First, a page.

DUOX2 variants associate with preclinical disturbances in microbiota-immune homeostasis and increased inflammatory bowel disease risk.

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Publication Date


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The Journal of clinical investigation


washington; seattle; isb; Gastroenterology; Genetic variation; Inflammatory bowel disease; Innate immunity


A primordial gut-epithelial innate defense response is the release of hydrogen peroxide by dual NADPH oxidase (DUOX). In inflammatory bowel disease (IBD), a condition characterized by an imbalanced gut microbiota-immune homeostasis, DUOX2 isoenzyme is the highest induced gene. Performing multi-omic analyses using 2,872 human participants of a wellness program, we detected a substantial burden of rare protein-altering DUOX2 gene variants of unknown physiologic significance (155 unique variants with allele frequency < 1%; 12.9% carrier rate). We identified a significant association between these rare loss-of-function variants and increased plasma levels of interleukin-17C (FDR=2.6e-5), which is induced also in mucosal biopsies of IBD patients. DUOX2 deficient mice replicated increased IL17C induction in the intestine, with outlier high Il17c expression linked to the mucosal expansion of specific Proteobacteria pathobionts. Integrated microbiota/host gene expression analyses in IBD patients corroborated IL17C as a marker for epithelial activation by gram-negative bacteria. Finally, the impact of DUOX2 variants on IL17C induction provided a rationale for variant stratification in case-control studies that substantiated DUOX2 as an IBD risk gene (pooled OR = 1.54 [95% CI 1.09-2.18]; P = 7.1e-4). Thus, our study identifies an association of deleterious DUOX2 variants with a preclinical hallmark of disturbed microbiota-immune homeostasis that appears to precede the manifestation of IBD.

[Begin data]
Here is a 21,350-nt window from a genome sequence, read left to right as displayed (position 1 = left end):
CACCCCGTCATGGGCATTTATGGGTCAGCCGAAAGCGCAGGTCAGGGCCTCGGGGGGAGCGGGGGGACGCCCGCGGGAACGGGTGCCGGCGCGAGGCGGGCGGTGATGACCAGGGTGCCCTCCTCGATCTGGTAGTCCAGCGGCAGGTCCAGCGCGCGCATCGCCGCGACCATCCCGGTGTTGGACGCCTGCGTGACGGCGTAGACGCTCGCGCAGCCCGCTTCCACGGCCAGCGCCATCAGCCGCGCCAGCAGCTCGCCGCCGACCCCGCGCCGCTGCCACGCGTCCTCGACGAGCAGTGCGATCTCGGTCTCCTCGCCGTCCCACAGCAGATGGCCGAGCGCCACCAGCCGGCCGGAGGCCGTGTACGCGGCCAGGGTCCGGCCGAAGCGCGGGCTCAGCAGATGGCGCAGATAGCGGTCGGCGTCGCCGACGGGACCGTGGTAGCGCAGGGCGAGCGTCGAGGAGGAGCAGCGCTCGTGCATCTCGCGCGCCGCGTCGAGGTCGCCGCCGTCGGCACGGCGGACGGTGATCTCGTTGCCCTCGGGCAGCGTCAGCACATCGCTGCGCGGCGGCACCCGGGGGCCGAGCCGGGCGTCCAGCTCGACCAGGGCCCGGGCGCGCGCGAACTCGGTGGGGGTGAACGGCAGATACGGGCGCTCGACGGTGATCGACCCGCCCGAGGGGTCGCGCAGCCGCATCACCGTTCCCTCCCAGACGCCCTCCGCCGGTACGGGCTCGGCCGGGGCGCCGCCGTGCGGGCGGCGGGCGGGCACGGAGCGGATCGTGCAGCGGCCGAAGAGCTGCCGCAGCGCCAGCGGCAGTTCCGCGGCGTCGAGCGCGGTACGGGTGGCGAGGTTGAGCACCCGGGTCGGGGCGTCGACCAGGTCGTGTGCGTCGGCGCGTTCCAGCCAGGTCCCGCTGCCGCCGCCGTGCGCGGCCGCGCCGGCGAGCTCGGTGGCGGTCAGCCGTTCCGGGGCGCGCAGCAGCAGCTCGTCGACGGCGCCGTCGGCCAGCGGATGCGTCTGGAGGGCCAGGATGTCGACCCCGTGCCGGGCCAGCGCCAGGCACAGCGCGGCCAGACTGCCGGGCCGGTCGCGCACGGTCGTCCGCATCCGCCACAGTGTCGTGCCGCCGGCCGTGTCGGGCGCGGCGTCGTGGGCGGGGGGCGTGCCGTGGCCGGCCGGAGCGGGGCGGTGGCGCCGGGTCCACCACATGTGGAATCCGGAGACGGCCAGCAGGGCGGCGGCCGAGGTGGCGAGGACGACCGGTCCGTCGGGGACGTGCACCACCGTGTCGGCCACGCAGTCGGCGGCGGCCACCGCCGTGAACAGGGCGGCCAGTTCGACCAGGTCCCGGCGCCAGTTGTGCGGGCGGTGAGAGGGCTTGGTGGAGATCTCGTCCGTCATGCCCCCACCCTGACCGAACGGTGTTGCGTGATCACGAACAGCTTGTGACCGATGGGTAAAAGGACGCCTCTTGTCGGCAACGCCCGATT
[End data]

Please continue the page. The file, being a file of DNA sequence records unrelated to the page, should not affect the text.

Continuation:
Clinical Institute

Digestive Health




Institute for Systems Biology